JC Bach, Abel, Philip Hayes & Hook

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COMPOSERS: Abel,JC Bach,Philip Hayes & Hook
ALBUM TITLE: Collection: The World’s First Piano Concertos
WORKS: Works by JC Bach, Abel, Philip Hayes & Hook
PERFORMER: David Owen Norris (square piano); Sonnerie
‘The World’s First Piano Concertos’ is a bold claim. But David Owen Norris argues persuasively in his note that most of the works here were among the earliest, if not the earliest concertos conceived primarily for the new fortepiano. In London c1770 ‘fortepiano’ meant the tiny square piano pioneered by Johannes Zumpe, with its delicate, faintly jangly tone (shades of the dulcimer, even the music box) and hazy resonance – qualities that JC Bach, especially, seems to have taken into account in his sonatas and concertos. Owen Norris includes two typically mellifluous works from Bach’s Op. 7 set, plus one of the concertos Mozart arranged from Bach keyboard sonatas. Two rarities are the sturdy, tuneful concertos by Philip Hayes and James Hook, the former looking back to Handel, the latter more up-to-date, with Scottish folk tunes, real or fake, in both the slow movement and the lusty finale.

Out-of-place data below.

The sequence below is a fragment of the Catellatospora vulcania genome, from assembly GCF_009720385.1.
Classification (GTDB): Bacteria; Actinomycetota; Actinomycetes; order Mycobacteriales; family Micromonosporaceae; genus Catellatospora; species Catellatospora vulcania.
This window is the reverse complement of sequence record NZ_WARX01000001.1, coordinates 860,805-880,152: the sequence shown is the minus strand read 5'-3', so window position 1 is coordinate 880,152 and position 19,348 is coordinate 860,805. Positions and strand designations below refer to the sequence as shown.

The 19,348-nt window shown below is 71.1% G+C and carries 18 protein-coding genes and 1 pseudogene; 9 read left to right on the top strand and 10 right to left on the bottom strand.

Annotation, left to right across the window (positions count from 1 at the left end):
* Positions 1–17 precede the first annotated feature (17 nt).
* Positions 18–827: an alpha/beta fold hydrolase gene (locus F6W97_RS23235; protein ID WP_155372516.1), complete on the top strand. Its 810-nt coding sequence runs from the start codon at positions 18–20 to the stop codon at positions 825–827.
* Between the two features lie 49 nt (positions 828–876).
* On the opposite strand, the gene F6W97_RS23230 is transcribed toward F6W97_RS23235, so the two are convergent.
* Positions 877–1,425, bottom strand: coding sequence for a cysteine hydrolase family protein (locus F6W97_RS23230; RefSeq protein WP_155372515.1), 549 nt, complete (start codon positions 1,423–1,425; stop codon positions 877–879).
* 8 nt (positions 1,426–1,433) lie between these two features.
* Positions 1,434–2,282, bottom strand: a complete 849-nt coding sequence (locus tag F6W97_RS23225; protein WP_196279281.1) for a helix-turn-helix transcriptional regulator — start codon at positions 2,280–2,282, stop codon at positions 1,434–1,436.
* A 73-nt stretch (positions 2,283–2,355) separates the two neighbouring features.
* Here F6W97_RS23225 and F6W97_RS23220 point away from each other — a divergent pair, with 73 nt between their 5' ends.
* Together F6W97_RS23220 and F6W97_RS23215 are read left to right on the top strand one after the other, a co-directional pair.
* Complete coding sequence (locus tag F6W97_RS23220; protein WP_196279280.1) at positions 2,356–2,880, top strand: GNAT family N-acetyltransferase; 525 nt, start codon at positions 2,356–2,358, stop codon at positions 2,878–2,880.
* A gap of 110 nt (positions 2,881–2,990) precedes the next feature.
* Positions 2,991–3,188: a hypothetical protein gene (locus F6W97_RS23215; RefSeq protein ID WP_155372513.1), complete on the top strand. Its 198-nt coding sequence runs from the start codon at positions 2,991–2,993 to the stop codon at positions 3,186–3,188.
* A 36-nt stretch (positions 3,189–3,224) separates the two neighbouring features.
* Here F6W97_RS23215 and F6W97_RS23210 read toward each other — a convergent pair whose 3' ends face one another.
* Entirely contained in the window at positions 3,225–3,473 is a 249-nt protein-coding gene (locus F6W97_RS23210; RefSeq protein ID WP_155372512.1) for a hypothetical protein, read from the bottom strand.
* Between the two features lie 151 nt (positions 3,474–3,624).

The bright glitter of the two restored square pianos used here can come to seem a shade relentless, especially in the close acoustic; and the prolonged resonance, attractive in slower-moving music, inevitably blurs some of the rapid passagework. But Owen Norris is a lively advocate of both instrument and music, with many deft and witty touches of timing (though on occasion he can be dangerously free with expressive rubato) and a subtle feeling for the tender galanterie of the slow movements, while the accompanying string trio play with plenty of character and rhythmic life. On this showing the square piano remains a limited and slightly problematic instrument. But I’m glad to have heard it played with such skill in some appealing, little-known repertoire. Richard Wigmore